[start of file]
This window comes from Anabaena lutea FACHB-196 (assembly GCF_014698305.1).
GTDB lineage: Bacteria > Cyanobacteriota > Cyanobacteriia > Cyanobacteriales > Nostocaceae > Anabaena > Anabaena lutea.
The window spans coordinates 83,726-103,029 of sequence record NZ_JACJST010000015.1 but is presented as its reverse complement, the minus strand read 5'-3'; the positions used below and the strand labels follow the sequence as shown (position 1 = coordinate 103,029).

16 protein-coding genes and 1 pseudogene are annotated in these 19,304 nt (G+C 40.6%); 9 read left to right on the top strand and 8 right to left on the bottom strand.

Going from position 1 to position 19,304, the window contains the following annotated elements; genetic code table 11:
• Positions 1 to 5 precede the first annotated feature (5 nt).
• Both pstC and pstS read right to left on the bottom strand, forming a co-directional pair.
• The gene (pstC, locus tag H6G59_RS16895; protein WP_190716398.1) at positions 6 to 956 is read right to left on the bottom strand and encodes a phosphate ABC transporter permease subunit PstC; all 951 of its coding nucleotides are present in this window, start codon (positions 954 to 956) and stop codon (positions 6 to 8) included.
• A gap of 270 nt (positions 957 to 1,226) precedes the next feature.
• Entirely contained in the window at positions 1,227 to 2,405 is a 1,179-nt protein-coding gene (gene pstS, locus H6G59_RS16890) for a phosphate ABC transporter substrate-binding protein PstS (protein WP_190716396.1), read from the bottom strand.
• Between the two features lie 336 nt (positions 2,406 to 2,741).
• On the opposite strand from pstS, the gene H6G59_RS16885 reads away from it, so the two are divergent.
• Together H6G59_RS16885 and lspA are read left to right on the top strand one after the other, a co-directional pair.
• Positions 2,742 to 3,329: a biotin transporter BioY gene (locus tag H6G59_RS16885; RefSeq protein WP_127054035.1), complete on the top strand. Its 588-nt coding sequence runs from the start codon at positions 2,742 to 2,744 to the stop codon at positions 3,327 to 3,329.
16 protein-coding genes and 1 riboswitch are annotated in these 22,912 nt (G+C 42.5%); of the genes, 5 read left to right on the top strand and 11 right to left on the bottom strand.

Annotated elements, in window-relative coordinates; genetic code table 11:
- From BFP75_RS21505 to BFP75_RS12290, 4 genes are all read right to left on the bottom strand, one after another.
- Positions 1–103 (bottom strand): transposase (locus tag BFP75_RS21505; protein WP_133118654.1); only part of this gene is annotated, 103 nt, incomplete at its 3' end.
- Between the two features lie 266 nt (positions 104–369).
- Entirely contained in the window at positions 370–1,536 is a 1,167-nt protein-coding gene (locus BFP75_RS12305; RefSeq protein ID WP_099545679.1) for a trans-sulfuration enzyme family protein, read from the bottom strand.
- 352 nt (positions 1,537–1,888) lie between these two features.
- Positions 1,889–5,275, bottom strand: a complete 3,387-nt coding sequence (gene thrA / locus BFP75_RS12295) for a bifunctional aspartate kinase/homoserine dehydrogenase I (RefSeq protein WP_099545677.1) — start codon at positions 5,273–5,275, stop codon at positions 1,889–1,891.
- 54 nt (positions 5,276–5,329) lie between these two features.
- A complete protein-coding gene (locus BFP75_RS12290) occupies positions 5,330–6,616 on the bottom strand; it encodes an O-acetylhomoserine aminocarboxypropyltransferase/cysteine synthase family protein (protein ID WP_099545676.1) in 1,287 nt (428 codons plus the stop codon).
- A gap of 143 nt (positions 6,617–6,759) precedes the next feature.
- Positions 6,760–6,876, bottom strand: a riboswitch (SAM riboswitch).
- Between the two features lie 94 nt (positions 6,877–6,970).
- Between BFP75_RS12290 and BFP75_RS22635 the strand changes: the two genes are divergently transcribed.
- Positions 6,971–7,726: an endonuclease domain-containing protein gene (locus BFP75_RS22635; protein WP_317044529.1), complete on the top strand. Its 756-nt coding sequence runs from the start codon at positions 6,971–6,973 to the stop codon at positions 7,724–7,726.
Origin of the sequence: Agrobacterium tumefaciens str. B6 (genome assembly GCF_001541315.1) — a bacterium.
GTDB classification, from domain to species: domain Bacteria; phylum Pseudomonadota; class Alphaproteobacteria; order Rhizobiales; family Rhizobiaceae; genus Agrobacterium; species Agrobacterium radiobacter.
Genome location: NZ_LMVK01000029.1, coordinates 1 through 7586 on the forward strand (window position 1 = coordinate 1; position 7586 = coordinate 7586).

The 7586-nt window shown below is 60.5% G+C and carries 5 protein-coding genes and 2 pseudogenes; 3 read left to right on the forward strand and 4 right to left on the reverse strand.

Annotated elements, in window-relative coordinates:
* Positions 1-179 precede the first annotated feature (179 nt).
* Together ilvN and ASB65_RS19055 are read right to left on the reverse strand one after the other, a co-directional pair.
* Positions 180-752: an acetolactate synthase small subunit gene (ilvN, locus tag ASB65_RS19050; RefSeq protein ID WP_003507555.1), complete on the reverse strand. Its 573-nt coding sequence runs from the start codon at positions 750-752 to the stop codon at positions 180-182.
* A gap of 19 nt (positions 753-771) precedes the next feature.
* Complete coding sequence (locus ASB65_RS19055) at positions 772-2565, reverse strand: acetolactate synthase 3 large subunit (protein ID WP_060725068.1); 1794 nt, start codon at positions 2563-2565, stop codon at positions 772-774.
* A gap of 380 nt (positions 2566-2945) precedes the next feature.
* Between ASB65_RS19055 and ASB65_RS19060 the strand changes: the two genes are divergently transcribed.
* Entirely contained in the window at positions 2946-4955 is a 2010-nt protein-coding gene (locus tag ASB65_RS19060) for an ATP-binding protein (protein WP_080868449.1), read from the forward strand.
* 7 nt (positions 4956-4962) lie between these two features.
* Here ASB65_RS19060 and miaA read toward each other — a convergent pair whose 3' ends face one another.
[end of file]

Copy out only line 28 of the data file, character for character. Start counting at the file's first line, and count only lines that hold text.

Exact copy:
- Between BFP75_RS12290 and BFP75_RS22635 the strand changes: the two genes are divergently transcribed.